'MAZEN DANA - REUTERS CAMERAMAN - DELIBERATELY MURDERED BY BUSH SOLDIERS IN IRAQ - 19 AUG 2003'
World Events of Significance
Reuters Cameraman Killed For Filming U.S. Graves: Brother
Tuesday, August 19 2003 @ 06:51 PM GMT
"'Mazen told me by phone few days before his death that he discovered a mass grave dug by U.S. troops to conceal the bodies of their fellow comrades killed in Iraqi resistance attacks ..'"
By Awad al-Ragoub
OCCUPIED JERUSALEM - The brother of Reuters cameraman Mazen Dana said he was deliberately murdered for discovering mass graves of U.S. troops killed in Iraqi resistance attacks.
"The U.S. troops killed my brother in cold blood," Nazmi Dana told IslamOnline.net in exclusive statements.
"The U.S. occupation troops shot dead my brother on purpose, although he was wearing his press badge, which was also emblazoned on the car he was driving," he said.
He also recalled that his brother had obtained a prior permit from the U.S. occupation authorities in Iraq to film in the site.
On Sunday, August 17, U.S. troops shot dead the award-winning Reuters cameraman while he was filming near the U.S.-run Abu Gharib prison in Baghdad.
His last pictures show a U.S. tank driving toward him outside the prison walls, several shots ring out from the tank and the camera falls to the ground.
"Mazen told me by phone few days before his death that he discovered a mass grave dug by U.S. troops to conceal the bodies of their fellow comrades killed in Iraqi resistance attacks," Nazmi said.
"He also told me that he found U.S. troops covered in plastic bags in remote desert areas and he filmed them for a TV program. We are pretty sure that the American forces had killed Mazen knowingly to prevent him from airing his findings."
Nazmi said that the U.S. occupation troops were slowing down the transfer of his brother's body to his hometown city of Al-Khalil (Hebron) in the West Bank.
"At the very beginning, the Americans refused to transfer his body outside Iraq. After Reuters intervened they offered to allow us to take the body to Jordan by road but we refused because of the state of insecurity in Iraq," he said.
"Thanks to Reuters international and diplomatic contacts, the U.S. troops reluctantly agreed to transfer the body on an army plane to Kuwait. From there, the body will be flown to Jordan and finally Palestine to be laid to rest," added the grieved brother.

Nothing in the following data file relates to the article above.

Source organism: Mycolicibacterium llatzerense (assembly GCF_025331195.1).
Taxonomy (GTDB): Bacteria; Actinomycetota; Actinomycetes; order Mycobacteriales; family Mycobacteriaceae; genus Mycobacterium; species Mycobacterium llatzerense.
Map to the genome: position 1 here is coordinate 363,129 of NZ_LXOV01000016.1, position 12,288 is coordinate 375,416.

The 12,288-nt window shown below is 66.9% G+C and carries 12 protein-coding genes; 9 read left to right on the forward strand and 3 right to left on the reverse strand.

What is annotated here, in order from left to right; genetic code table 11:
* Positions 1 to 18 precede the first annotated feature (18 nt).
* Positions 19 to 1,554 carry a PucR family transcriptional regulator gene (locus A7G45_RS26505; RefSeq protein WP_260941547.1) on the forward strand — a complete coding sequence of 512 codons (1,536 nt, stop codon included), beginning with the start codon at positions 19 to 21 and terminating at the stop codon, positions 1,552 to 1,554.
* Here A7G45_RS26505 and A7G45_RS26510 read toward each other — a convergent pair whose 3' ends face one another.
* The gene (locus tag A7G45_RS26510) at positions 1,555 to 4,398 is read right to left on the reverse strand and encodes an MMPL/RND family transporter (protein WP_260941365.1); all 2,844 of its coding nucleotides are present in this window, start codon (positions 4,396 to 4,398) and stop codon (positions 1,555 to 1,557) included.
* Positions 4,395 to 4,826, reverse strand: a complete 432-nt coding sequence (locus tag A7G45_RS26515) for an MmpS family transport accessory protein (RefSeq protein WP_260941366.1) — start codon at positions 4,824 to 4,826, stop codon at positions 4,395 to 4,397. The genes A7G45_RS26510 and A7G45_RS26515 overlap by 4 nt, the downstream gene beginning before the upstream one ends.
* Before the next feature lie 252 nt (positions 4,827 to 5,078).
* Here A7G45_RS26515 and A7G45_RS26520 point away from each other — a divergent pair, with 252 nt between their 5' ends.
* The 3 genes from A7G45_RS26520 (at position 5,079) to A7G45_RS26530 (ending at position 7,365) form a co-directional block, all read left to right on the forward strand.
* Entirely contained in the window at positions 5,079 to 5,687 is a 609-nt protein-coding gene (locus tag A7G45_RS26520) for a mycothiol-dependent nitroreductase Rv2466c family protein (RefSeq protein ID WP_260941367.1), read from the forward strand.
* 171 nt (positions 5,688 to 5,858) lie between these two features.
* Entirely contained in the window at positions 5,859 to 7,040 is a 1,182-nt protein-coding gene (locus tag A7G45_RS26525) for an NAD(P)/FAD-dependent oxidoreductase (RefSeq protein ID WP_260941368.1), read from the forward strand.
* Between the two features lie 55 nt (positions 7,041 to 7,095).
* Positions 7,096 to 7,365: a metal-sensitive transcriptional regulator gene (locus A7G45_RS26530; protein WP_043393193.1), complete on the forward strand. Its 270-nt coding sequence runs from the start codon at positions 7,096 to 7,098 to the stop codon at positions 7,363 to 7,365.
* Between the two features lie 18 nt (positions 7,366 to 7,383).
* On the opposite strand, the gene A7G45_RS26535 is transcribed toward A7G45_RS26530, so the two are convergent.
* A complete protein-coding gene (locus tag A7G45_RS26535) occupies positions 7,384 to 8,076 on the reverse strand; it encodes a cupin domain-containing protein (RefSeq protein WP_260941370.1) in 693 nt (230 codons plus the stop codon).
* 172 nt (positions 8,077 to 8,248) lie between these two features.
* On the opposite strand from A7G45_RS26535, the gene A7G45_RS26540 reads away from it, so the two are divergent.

Mazen's wife, Umm Hamza, did not rule out that the U.S. troops targeted her husband personally, noting they had agreed to give him a permit to film Abu Gharib prison and then he was directly shot dead by two U.S. tanks.
Resolved as she was, Umm Hamza said the death of her husband came as a bombshell, especially that she expected him to be killed while covering the developments in Palestine for his bravery and rare heroism.
"Filming Abu Gharib was his last mission; he was scheduled to leave Baghdad after getting the job done.
"I lost the dearest man to my heart, he was caring and was loved by all his friends and relatives," she lamented.
Mazen's camera was the Israeli settlers' archenemy, given that he exposed to the entire world their terrorism against the Palestinians and their wildcat outposts sprawling in four Al-Khalil posts.
His death cast a pall of sadness over the Palestinian territories and reporters, who mourned him as "a matchless colleague."
All international and local news agencies sent cables of condolences to his family, lauding his patriotism and determination to uncover the truth wherever it was.
The Palestinian information ministry and press syndicate issued two separate statements, condemning the attack on Mazen and the continued targeting of journalists.
The two statements demanded the U.S. to show some respect for human beings, particularly reporters, pointing out that Mazen was a distinguished journalist who did his best to serve his country and cause.
The ministry further urged all Arab and international press unions "to open a probe into this crime and expose to the entire world the murderers who have blood on their hands and put them on trial."
Furthermore, dozens of Palestinian journalists protested on Tuesday morning in Al-Khalil at the killing of Mazen.
The marchers put on a peaceful demonstration from the House of the Palestinian Press established by the deceased and other journalists.